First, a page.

As a genre, romance gets a bad rep. Valentine’s Day thinkpieces pop up every February—defending romance, ragging on romance, bemoaning the commercialization of romance. Just this month, writer and editor Philiana Ng stirred up a conversation on Twitter when she pointed out that a well-written novel is a well-written novel, and romance is no exception. This comes on the heels of Netflix’s
We can attribute some of the dislike of romance to old-fashioned sexism. Anything considered to be the purview of women, from Beatlemania to harlequin novels, comes under suspicion. And also takes on a tint of shame. Romance as a genre is certainly one of the few in which women command most of the power. Somewhere between 80 to 85% of romance readers are women, and in a billion-dollar industry, that’s a big deal. It’s especially meaningful because, unlike mainstream romance movies—which despite increased racial diversity still trend overwhelmingly heterosexual, white, and able-bodied—the romance lit industry is prioritizing the love stories we usually don’t see on-screen.
“We’ve seen a lot more lesbian, bisexual, nonbinary romances. My hope is that will continue,” freelance book editor Christa Soule Desir said in a 2018 interview. She drew particular attention to Heidi Cullinan’s Carry the Ocean, which features “a gay romance between a character with autism and a character with major depressive disorder, and it’s one of the best love stories I’ve read in a long time. It’s a great demonstration of the evolution of romance.” Queer romance novels like Red, White and Royal Blue, written by queer and nonbinary author Casey McQuiston, have gotten mainstream enough to hit the New York Times bestseller list, and authors like Talia Hibbert (whose Get a Life, Chloe Brown features a main character with fibromyalgia) and Claire Kann (who wrote a romance-loving bi ace black woman in Let’s Talk About Love) are making strides telling the love stories that don’t often get attention.
When it comes to underrepresented, empowered stories, though, one field is doing it more reliably than any other: fanfiction.
Like romance literature, marginalized genders represent a significant majority of creators and consumers of fanfiction. A 2013 census of members of fanfiction destination Archive of Our Own found that more users identified as genderqueer (6%) than as male (4%). Part of this comes down to gendered experiences of fandom. Much has been written about the differences between curatorial and transformative fandom.
“Male fans generally engage in curatorial fandom, where the degree of fandom is noted by how many details of the source material can be collected and/or memorized… Transformative fandom, as primarily practiced by women, involves a deep interaction with the source material, along with the collection of details for transforming the source material into something else,” one blogger wrote.
That difference in perspective—especially when contrasted to blockbuster romances—matters. “The vast majority of what we watch is from the male perspective—authored, directed, and filmed by men, and mostly straight white men at that,” fan culture analyst Elizabeth Minkel wrote at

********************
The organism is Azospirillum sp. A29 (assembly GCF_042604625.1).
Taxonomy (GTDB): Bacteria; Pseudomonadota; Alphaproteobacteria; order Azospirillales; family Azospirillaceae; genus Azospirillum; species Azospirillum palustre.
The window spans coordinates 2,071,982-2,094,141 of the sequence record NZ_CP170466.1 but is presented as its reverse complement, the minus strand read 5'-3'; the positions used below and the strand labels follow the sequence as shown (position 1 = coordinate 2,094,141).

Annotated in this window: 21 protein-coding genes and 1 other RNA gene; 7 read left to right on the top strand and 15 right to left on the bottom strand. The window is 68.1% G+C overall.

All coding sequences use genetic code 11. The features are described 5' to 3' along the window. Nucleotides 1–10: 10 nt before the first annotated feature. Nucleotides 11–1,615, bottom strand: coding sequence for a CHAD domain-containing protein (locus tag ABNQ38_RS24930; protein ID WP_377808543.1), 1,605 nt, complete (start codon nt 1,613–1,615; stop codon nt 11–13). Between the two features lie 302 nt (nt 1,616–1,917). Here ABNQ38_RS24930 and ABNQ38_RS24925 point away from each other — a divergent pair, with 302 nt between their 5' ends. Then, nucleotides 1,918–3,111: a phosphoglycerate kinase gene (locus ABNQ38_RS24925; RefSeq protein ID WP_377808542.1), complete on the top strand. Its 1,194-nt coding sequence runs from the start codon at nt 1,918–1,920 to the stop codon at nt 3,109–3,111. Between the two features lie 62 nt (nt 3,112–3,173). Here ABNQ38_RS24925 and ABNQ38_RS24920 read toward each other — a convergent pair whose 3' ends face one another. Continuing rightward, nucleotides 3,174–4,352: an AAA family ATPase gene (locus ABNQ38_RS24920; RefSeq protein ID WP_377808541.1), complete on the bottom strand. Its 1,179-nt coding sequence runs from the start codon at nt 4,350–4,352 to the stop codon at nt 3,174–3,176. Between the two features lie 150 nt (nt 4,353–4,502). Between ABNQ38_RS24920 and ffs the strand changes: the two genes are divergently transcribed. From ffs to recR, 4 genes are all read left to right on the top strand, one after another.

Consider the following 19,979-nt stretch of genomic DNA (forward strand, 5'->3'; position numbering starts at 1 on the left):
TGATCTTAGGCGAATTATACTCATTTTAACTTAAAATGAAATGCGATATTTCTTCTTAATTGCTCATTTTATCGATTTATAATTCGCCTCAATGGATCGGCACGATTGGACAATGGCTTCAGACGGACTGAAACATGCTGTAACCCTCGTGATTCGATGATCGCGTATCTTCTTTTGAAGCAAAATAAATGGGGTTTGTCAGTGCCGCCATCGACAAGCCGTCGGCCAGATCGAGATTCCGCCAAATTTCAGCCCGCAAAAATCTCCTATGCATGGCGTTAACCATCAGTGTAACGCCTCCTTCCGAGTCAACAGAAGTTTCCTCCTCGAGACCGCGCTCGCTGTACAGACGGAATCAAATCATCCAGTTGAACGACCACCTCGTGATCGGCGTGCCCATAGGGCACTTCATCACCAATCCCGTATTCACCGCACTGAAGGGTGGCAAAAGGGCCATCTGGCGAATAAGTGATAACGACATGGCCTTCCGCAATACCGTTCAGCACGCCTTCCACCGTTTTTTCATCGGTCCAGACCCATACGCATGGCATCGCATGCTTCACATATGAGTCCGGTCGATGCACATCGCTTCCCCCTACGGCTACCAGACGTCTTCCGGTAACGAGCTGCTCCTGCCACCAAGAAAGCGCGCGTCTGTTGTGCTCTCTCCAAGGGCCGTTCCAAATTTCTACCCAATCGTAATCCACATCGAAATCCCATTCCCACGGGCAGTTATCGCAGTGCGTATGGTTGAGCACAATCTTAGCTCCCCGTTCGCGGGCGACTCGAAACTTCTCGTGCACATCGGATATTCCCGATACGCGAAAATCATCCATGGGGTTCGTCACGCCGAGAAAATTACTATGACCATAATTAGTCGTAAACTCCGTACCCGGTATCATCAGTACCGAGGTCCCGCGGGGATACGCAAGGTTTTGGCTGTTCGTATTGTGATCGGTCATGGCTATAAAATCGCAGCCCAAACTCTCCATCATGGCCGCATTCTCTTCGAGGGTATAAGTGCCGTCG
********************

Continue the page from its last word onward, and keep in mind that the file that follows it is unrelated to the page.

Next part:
Like every genre, romance tells stories through familiar tropes. From meet-cutes to the Big Damn Kiss, there’s a formula to romance that keeps us coming back. Even when we have a good idea of where the story is heading. (And that matters–the Romance Writers of America guild points out that a defining characteristic of romance is the emotionally satisfying and optimistic ending. Pride and Prejudice? Romance. Romeo and Juliet? Decidedly not).
Fanfiction takes the use of tropes to a new level. Sites like Archive of Our Own use robust tagging systems that let users pick exactly what they’d like to read. A survey of 7,500 fic readers by
But unlike movie romances—where tropes are often formulaic to the point of parody—the transformative nature of fanfic keeps stories new. Not because they’re inherently original, but because the individual nature of their creation allows for a personalized experience that mainstream romance simply doesn’t offer.
“Fanfiction is largely removed from the constraints of capitalism,” said Lydia Rogue, who both writes and reads fanfic. “When I write, I don’t have to worry about whether my coffee shop AU is going to be marketable. I don’t have to answer to anyone or justify why I’m writing it—and neither does any other author whose work I’m reading. There is no corporate bigwig who is going to look at the market analysis and tell me the interracial romance of two men separated by fate isn’t marketable. I am free to write and post it as I want.”
It’s unlikely that the mainstream romance industry will take a page from fanfiction’s book anytime soon. But what if it did? What might we see? More queer representation, certainly, but how would the stories change? “One of the fundamental traits of fanfiction is to encourage creators to find corners and crevices in which an alternative narrative might take root,” Lis Coburn writes for
Imagine a world where mainstream romances featuring queer people, disabled people, people of color, and those at the intersections of those identities, are not only featured but guaranteed a hopeful ending. That seems like the opposite of artistic poverty. This Valentine’s Day, if you’re looking for something to reignite your belief in the power of love, curl up on the couch, grab some wine and chocolate, pull up a fanfic, and embrace the happily ever after. After all, ’tis the season.